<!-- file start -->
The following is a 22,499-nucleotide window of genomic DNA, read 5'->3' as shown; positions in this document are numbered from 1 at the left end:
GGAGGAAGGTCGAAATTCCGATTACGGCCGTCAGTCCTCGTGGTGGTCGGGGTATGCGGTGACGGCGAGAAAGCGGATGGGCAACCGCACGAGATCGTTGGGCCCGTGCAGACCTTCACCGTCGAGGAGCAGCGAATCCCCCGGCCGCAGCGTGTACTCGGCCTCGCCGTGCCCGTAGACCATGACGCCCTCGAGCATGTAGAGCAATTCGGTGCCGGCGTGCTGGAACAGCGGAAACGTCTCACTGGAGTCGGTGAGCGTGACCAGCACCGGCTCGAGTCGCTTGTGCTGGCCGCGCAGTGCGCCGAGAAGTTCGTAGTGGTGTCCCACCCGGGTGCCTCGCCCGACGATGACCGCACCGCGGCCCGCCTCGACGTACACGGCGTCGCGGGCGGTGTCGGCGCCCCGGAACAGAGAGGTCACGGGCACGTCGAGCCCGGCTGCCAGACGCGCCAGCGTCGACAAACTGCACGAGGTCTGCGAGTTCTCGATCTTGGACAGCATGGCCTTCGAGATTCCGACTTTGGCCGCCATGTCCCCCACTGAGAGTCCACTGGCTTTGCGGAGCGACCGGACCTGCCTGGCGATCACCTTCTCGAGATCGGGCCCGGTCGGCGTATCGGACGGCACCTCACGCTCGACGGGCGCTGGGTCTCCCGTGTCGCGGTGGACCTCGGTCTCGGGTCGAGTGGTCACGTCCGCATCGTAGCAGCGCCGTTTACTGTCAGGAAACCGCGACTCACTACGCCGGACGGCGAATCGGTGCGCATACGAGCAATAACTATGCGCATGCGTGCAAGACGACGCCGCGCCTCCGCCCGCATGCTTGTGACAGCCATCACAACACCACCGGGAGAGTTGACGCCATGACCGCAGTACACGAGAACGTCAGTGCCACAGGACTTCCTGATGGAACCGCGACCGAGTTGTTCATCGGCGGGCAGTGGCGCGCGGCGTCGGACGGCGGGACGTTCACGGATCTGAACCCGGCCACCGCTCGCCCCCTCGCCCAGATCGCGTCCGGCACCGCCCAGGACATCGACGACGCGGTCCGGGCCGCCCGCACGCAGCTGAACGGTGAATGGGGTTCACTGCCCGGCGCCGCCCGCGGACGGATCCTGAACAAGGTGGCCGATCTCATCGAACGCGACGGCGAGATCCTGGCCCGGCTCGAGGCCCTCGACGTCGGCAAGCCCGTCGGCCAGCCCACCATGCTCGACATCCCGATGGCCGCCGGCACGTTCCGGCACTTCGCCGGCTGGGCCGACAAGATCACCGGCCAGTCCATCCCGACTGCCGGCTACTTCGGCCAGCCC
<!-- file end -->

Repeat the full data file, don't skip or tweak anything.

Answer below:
The following is a 22,499-nucleotide window of genomic DNA, read 5'->3' as shown; positions in this document are numbered from 1 at the left end:
GGAGGAAGGTCGAAATTCCGATTACGGCCGTCAGTCCTCGTGGTGGTCGGGGTATGCGGTGACGGCGAGAAAGCGGATGGGCAACCGCACGAGATCGTTGGGCCCGTGCAGACCTTCACCGTCGAGGAGCAGCGAATCCCCCGGCCGCAGCGTGTACTCGGCCTCGCCGTGCCCGTAGACCATGACGCCCTCGAGCATGTAGAGCAATTCGGTGCCGGCGTGCTGGAACAGCGGAAACGTCTCACTGGAGTCGGTGAGCGTGACCAGCACCGGCTCGAGTCGCTTGTGCTGGCCGCGCAGTGCGCCGAGAAGTTCGTAGTGGTGTCCCACCCGGGTGCCTCGCCCGACGATGACCGCACCGCGGCCCGCCTCGACGTACACGGCGTCGCGGGCGGTGTCGGCGCCCCGGAACAGAGAGGTCACGGGCACGTCGAGCCCGGCTGCCAGACGCGCCAGCGTCGACAAACTGCACGAGGTCTGCGAGTTCTCGATCTTGGACAGCATGGCCTTCGAGATTCCGACTTTGGCCGCCATGTCCCCCACTGAGAGTCCACTGGCTTTGCGGAGCGACCGGACCTGCCTGGCGATCACCTTCTCGAGATCGGGCCCGGTCGGCGTATCGGACGGCACCTCACGCTCGACGGGCGCTGGGTCTCCCGTGTCGCGGTGGACCTCGGTCTCGGGTCGAGTGGTCACGTCCGCATCGTAGCAGCGCCGTTTACTGTCAGGAAACCGCGACTCACTACGCCGGACGGCGAATCGGTGCGCATACGAGCAATAACTATGCGCATGCGTGCAAGACGACGCCGCGCCTCCGCCCGCATGCTTGTGACAGCCATCACAACACCACCGGGAGAGTTGACGCCATGACCGCAGTACACGAGAACGTCAGTGCCACAGGACTTCCTGATGGAACCGCGACCGAGTTGTTCATCGGCGGGCAGTGGCGCGCGGCGTCGGACGGCGGGACGTTCACGGATCTGAACCCGGCCACCGCTCGCCCCCTCGCCCAGATCGCGTCCGGCACCGCCCAGGACATCGACGACGCGGTCCGGGCCGCCCGCACGCAGCTGAACGGTGAATGGGGTTCACTGCCCGGCGCCGCCCGCGGACGGATCCTGAACAAGGTGGCCGATCTCATCGAACGCGACGGCGAGATCCTGGCCCGGCTCGAGGCCCTCGACGTCGGCAAGCCCGTCGGCCAGCCCACCATGCTCGACATCCCGATGGCCGCCGGCACGTTCCGGCACTTCGCCGGCTGGGCCGACAAGATCACCGGCCAGTCCATCCCGACTGCCGGCTACTTCGGCCAGCCC